Proctor : March 2018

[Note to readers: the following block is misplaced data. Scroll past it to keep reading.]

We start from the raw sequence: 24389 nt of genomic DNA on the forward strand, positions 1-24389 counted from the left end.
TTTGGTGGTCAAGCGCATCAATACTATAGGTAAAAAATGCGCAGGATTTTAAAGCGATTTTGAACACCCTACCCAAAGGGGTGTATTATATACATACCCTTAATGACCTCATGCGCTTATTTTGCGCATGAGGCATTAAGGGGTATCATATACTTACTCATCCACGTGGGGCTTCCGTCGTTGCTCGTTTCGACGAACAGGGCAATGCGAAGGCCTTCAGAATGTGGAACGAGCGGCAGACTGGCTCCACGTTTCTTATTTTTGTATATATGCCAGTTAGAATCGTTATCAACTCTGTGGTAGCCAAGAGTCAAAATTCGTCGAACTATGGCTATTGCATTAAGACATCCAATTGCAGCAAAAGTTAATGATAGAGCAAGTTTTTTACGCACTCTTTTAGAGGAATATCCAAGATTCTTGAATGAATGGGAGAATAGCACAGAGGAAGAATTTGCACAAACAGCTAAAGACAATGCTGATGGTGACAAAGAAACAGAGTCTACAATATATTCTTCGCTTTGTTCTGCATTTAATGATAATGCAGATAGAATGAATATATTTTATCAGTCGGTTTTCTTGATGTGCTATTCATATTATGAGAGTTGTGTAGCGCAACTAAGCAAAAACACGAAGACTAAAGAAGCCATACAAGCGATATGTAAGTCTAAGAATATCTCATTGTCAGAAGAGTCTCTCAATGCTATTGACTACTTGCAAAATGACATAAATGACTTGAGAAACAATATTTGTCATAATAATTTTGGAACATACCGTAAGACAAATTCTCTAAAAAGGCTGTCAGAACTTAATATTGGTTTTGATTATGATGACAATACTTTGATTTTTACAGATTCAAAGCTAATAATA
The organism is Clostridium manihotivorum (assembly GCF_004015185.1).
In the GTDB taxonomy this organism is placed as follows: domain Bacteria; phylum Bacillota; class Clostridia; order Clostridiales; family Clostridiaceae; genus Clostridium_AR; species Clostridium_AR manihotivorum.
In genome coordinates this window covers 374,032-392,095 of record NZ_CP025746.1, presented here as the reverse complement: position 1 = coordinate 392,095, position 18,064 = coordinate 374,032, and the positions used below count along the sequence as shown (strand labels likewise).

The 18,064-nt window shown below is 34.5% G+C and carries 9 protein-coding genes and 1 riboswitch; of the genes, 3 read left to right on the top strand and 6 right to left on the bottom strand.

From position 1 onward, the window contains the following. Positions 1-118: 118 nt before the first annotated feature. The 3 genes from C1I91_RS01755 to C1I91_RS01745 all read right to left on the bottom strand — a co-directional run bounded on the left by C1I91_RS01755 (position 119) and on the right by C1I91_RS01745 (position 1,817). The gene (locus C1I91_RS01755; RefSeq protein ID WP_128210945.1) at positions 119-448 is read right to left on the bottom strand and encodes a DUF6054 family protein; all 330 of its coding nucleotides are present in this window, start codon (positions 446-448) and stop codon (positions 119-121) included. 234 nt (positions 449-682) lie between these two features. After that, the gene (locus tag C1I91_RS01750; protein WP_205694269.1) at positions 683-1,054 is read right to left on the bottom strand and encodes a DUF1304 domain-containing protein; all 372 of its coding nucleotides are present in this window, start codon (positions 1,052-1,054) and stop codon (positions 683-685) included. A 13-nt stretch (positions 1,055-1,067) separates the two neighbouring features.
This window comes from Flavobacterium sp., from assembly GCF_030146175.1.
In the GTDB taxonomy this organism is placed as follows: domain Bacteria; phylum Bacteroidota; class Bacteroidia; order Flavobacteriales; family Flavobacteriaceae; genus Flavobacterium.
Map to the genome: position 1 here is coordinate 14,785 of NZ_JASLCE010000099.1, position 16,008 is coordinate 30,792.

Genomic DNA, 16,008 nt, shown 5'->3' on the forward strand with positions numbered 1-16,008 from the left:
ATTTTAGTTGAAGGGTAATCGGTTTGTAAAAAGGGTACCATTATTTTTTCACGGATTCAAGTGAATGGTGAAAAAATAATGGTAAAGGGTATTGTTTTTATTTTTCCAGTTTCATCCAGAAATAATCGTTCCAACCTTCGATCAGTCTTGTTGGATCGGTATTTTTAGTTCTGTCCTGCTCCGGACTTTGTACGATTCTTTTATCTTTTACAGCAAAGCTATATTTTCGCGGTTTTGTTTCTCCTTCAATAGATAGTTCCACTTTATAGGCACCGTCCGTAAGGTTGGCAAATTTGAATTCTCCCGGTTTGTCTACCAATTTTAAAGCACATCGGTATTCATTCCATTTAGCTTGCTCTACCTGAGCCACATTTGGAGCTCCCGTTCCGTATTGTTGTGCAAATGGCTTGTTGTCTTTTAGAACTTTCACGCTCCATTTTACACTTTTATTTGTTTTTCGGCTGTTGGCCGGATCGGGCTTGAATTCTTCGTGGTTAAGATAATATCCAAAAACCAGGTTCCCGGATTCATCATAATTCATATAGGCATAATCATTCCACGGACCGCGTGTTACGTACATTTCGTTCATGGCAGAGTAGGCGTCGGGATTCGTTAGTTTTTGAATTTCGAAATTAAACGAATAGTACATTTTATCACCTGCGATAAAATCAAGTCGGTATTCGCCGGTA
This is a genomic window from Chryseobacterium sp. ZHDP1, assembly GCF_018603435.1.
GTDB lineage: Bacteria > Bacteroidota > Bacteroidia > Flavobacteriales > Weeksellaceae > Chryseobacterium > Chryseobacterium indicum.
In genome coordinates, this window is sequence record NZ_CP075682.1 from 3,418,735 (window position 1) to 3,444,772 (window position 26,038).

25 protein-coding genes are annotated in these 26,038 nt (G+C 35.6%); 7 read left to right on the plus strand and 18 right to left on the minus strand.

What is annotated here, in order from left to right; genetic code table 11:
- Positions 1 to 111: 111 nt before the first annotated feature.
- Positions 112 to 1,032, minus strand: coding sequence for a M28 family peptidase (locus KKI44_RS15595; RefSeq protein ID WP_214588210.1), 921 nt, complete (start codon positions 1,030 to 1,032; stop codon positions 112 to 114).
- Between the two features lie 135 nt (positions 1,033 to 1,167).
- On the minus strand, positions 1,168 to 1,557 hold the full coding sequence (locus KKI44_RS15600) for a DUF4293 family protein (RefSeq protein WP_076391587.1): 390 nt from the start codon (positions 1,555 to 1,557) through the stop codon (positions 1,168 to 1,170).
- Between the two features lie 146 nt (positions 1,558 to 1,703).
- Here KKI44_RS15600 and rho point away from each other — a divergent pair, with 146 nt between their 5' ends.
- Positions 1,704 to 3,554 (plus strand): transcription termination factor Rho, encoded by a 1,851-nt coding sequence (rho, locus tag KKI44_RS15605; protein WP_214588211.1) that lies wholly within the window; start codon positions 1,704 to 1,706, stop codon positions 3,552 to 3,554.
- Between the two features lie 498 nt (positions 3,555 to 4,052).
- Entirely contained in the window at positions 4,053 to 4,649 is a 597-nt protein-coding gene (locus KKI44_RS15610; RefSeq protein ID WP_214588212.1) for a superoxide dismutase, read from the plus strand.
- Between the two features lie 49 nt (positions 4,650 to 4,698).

53 PROCTOR | March 2018 Not all expensive wine is good wine, and not all competitively priced wine is rubbish. Now is a good time to keep this in mind, as the chances are that the heady excesses of the holiday season have seen our ‘champagne budget’ reduced to something far less inspiring. It’s a shame that liquor merchants can’t follow the retail food outlets that offer ‘cheap Tuesday’ bargains, but all is not lost. While the ‘big brand’ wines retain mid to high positioning in terms of quality and price, many stockists now sell ‘own brand’ wines which are high on value and low on price. Recently, the most notable was the ALDI wine that broke the internet. News travelled fast that the $6.99 ALDI One Road South Australia and Heathcote Shiraz 2016 had won a gold medal at the Great Australian Shiraz Challenge (a fine wine show chaired by Alister Purbrick of Chateau Tahbilk fame). While the internet and news media had trouble deciphering what that win actually meant, sometimes saying it was top prize or that the ALDI wine won the show – the truth was not quite so golden, but still very impressive for a wine at that price point. As it happened in the 2017 competition, there were 386 entries with 44 gold medals awarded, 73 silver and 164 bronze awards. While not alone in its success, it is worth reflecting that the $6.99 wine not only took a gold medal but was competing in a field of wines where the “average recommended retail price of all entries was $54”. 1 Sadly, due to Queensland’s anachronistic liquor licensing laws, enthusiasts will need to venture to New South Wales to stock up. While the ALDI wines have had some show successes, all the major outlets have their ‘own brand’ wines and generally the quality is good for the money. Wine Experience in Rosalie in Brisbane is notable for having led the quality ‘own brand’ selection for nearly 15 years selling what it terms ‘quality cleanskins’. This same approach now underpins many wine and beer lines sold through the various major supermarket-owned vendors. Another good place to fill the table on ‘cheap Tuesdays’ is wine from the various online vendors or auction sites. Of them all, the best bargains are still available from Grays Wine auctions (grayswine.com). Stalwarts like Pirramimma Eight Carat Australian sparkling wine still regularly go for $64 a case of 12 (plus premium plus delivery), making it land at your doorstep for the incomparable $7.20 a bottle. This compares very favourably with the $16 RRP. On the subject of sparkling, ‘cheap Tuesday’ needs fizz and some enterprising souls have come up with enterprising suggestions to lift the mood. However, try these at your own risk! Fill a fridge built-in water dispenser with sparkling wine and enjoy chilled fizz from the tap on the front of the fridge door! Chill a cheap white wine down low and then carbonate in a SodaStream to produce your own fizz (slowly or the bottle may explode). The first was the ALDI One Road South Australia and Heathcote Shiraz 2016, which was an impenetrable purple black colour. The nose was distinct white pepper and black juicy currants. The palate was soft and ripe with red berry fruits and a tannic red currant tang. It was ideal approachable full-style red wine. The second was the Chalkboard 2014 Barossa Valley SA Shiraz, which was deep dark ruby black in colour and had a nose of plums and restrained red fruits. The palate was ripe red damson plum and a distinct vein of vanilla and cigar box on the mid palate, which was very pleasing for the price point of ten dollars. Verdict: The ALDI offering was an award winner and had an edge of sophistication over the Chalkboard, but the purity of the vanilla in that wine was quite remarkable for its price point. The tasting Matt Dunn is acting chief executive officer and government relations advisor at Queensland Law Society. Wine Cheap Tuesday can be every day with Matthew Dunn Two examples of cheap and cheerful were examined for the betterment of society.